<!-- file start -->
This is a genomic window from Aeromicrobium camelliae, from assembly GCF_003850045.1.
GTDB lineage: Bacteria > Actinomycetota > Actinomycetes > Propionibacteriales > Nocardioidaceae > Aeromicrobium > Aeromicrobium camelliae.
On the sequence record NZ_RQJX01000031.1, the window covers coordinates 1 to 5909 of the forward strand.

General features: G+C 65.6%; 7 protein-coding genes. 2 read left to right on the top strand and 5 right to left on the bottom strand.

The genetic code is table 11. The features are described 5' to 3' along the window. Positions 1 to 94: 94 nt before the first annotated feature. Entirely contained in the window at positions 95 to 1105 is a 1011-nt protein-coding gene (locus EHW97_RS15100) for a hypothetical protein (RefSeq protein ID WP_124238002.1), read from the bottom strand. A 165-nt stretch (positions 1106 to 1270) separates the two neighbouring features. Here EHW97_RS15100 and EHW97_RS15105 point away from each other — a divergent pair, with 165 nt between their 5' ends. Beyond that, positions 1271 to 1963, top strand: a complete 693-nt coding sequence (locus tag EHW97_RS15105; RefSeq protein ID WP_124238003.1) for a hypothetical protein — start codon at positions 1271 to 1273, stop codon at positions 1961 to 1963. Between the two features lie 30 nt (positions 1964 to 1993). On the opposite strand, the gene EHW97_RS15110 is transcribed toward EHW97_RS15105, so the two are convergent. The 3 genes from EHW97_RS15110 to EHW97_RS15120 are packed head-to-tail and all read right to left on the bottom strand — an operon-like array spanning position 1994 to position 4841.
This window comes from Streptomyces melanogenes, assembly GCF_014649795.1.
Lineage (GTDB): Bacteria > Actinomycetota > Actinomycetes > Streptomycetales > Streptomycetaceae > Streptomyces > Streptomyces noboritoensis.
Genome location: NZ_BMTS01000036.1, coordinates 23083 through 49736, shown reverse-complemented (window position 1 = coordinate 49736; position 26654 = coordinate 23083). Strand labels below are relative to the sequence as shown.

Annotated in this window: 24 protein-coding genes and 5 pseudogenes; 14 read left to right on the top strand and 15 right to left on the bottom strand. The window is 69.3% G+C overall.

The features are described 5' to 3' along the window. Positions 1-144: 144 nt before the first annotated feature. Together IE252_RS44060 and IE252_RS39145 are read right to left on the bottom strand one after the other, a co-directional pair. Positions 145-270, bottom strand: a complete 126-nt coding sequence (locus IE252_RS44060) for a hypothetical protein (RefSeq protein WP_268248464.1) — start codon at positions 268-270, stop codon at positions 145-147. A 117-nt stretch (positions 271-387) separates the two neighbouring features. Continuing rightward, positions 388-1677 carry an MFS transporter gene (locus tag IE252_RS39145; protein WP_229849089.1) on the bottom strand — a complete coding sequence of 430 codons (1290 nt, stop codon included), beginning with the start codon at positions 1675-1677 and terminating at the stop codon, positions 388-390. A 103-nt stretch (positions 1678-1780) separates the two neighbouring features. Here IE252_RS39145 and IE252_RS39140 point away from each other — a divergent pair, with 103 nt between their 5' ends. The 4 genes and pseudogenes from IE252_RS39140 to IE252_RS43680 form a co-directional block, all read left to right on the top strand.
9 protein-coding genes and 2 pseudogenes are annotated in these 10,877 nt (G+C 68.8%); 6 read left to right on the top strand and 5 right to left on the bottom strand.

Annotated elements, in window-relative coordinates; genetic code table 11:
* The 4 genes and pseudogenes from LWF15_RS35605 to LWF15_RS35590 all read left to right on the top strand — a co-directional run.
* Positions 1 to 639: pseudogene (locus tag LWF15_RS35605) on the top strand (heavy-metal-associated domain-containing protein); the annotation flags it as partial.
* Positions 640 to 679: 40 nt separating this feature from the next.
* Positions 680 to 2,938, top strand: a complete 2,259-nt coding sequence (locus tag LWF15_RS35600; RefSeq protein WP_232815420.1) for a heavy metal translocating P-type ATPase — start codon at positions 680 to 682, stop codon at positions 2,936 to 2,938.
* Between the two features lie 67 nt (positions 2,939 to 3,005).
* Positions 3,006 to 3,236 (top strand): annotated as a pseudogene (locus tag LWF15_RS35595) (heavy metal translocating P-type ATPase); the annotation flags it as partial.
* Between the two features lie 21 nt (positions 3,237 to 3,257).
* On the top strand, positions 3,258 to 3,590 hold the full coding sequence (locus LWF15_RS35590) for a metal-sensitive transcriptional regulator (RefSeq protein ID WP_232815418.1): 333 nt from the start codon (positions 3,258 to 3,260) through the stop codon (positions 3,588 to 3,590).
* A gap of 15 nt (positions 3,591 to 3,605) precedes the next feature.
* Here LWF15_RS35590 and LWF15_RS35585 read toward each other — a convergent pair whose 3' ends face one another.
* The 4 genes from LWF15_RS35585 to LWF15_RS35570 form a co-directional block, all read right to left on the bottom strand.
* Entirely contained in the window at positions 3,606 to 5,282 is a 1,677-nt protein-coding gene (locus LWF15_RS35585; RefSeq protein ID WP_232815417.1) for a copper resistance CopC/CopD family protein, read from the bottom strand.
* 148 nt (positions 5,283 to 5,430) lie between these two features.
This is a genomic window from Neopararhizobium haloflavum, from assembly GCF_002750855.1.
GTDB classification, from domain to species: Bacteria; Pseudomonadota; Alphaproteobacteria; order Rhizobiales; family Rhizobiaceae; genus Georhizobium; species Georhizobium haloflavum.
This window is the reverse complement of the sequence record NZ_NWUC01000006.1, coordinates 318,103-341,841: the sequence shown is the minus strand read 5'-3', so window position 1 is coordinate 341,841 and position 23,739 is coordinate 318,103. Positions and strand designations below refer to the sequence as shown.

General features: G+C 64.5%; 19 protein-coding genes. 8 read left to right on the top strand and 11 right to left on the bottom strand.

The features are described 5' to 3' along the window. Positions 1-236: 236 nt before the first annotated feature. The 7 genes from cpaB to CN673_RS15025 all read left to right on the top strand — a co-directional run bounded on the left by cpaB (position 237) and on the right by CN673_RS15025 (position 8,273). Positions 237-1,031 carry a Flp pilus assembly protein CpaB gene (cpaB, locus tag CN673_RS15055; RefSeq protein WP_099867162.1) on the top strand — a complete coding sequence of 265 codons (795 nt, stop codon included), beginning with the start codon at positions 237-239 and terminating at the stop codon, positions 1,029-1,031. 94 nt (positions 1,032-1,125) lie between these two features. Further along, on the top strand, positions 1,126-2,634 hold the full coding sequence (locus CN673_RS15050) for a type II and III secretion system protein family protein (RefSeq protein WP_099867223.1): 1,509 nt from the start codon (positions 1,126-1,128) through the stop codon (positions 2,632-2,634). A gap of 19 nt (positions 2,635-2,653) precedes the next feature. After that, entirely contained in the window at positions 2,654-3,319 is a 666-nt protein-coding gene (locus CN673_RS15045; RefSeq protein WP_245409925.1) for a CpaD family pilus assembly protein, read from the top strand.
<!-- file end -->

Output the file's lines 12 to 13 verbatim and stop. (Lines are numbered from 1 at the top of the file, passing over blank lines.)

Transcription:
Annotated elements, in window-relative coordinates; genetic code table 11:
* The 4 genes and pseudogenes from LWF15_RS35605 to LWF15_RS35590 all read left to right on the top strand — a co-directional run.